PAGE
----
When I first visited this shoreline seventeen years ago it was multi-coloured. Tiny pieces of plastic, bottle tops and PVC ropes littered the coast. There were huge pieces of refuse that were difficult to shift. Most of it had been washed up, rather than left by visitors. I would take a black plastic bag down to fill with rubbish, but often gave up in despair. Slowly, volunteers have cleared it.
I now try to go down every day to keep it clear of #plasticpollution. Although it looks clean at first glance, I usually fill a large bucket for every mile of Solent shoreline. This will normally contain about 250 items. Most are small ‘micro-plastics’. It involves a lot of bending-down. I sometimes return home weighed down by large items such as ten-gallon plastic drums. I then Tweet photos of my finds on #Solentbeachclean
The usual things I find related to fishing:
Fishing net and PVC rope – often small pieces of green PVC cord, sometimes embedded in the mud.
Fishing line – one length extracted from the mouth of a wild pony.
Anglers’ floats, lures and hooks.
PVC rope, fishing nets and floats.
Plastic grating and discs from crab traps.
Polystyrene in different stages of decay. Some pieces are huge.
Disposable rubber gloves and undisposable protective gloves.
Old buoys of all colours. One was too heavy for me to remove.
25 litre chemical containers used as buoys.
Plastic crates. One from Plymouth, one from the Clyde, one from Brittany. One made a good umbrella when a storm blew in as I walked home.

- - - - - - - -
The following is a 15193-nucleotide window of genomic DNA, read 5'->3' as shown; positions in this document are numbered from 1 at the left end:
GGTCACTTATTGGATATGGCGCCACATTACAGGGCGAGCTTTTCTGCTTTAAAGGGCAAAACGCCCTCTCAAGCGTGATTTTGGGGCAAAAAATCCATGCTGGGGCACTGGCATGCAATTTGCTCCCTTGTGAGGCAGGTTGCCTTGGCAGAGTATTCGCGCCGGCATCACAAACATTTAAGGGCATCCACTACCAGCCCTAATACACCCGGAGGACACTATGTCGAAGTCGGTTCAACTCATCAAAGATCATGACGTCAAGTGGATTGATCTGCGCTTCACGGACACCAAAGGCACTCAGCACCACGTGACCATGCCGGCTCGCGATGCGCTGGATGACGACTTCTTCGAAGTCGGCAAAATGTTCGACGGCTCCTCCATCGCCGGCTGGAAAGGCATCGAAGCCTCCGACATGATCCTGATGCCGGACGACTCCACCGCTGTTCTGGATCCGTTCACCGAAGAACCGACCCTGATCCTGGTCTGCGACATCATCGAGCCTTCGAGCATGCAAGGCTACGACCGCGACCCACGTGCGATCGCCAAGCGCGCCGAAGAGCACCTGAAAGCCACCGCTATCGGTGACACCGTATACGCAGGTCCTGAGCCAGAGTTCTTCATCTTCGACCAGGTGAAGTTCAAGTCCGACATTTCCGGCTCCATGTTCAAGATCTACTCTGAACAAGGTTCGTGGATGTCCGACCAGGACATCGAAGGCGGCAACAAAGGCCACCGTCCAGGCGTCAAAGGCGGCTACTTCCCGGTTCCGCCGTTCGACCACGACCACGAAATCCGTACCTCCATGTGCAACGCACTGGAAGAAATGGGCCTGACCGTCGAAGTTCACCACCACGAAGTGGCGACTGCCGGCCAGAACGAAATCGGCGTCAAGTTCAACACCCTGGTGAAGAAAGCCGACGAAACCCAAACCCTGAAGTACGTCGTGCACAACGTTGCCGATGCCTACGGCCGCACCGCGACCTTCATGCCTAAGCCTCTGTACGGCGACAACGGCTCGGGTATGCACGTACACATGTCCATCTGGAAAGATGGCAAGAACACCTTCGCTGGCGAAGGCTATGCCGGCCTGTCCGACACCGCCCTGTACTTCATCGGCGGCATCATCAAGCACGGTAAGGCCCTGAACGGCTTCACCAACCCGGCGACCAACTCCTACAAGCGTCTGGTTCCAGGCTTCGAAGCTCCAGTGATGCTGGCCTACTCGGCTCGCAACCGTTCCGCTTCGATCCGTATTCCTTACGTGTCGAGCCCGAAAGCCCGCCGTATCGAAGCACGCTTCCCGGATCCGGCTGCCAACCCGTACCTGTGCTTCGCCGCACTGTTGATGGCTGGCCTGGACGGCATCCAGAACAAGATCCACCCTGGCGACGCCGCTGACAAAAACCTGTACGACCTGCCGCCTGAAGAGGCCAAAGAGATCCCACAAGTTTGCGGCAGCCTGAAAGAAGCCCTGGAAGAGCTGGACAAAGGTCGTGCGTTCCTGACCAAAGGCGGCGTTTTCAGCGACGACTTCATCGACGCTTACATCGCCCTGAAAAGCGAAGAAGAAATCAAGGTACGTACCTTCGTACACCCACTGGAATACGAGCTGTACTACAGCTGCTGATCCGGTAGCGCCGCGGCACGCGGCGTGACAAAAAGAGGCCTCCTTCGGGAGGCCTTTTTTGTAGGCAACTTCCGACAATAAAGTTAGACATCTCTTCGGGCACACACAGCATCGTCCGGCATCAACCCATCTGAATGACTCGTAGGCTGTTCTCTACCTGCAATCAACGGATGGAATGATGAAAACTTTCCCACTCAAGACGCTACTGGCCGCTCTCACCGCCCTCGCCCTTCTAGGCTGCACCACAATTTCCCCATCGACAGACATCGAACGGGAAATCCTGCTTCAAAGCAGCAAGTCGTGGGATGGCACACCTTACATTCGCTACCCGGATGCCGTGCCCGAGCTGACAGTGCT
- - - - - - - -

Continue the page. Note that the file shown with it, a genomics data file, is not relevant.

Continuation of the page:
The usual things I find relating to sewage:
Plentiful cotton-bud stalks and other lengths of plastic
Tampon applicators and the back of panty liners
Wet wipes and floss sticks
Condom packs – some unopened. Bits of old condoms
Items dropped or washed off boats:
Old paintbrushes and cans of paint
Deck brushes and sponges, plastic buckets and cleaning materials
Cans of WD40, engine oil and lubricants
Plastic pegs – lots
Plastic funnels and nozzles
Half-empty bottle of turpentine (disposed of responsibly)
Pieces of gaffer tape and insulation tape – lots
3 x Fluorescent light bulbs
The usual things I find left by visitors to the shore or washed up:
PPE masks and homemade masks.
Hundreds of spent shotgun cartridges including the insides of paper cartridges.
Old underpants, socks, gloves, caps, t-shirts and other clothing.
Crisp wrappers – the sell-by date of one declared it to be more than 12 years old.
Broken glass – always collected for fear it will cut dogs’ paws or wild ponies.
Glass bottles and jars, recycled by my husband who used to manufacture cut glass crystal.
A sealed jar of Nescafe Gold Blend – which we used.
Hundreds of plastic bottles of all shapes and sizes, along with plastic drums. Many of these are washed up rather than dropped.
Babies dummies and children’s toys
The usual things I find that come in on the tide:
Old cigarette lighters of every colour and hue – about one a day.
Old flip-flops and shoes.
Plastic bags of every description, many buried in the mud.
Bottle tops and bottle rings of every shape and colour, usually plastic.
Plastic straws – about one a day – and cellophane covers to straws.
Plastic cups sometimes colonized by seaweed.
Sweet wrappers, cellophane, wrappers for packets of biscuits or other food.
Plastic hooks and tags of every kind including six-pack plastic.
Toothbrushes, nail files, make-up holders, ear plugs
Syringes and empty packs to tablets
Spray on aftershave and deodorants
Protective masks and PPE masks.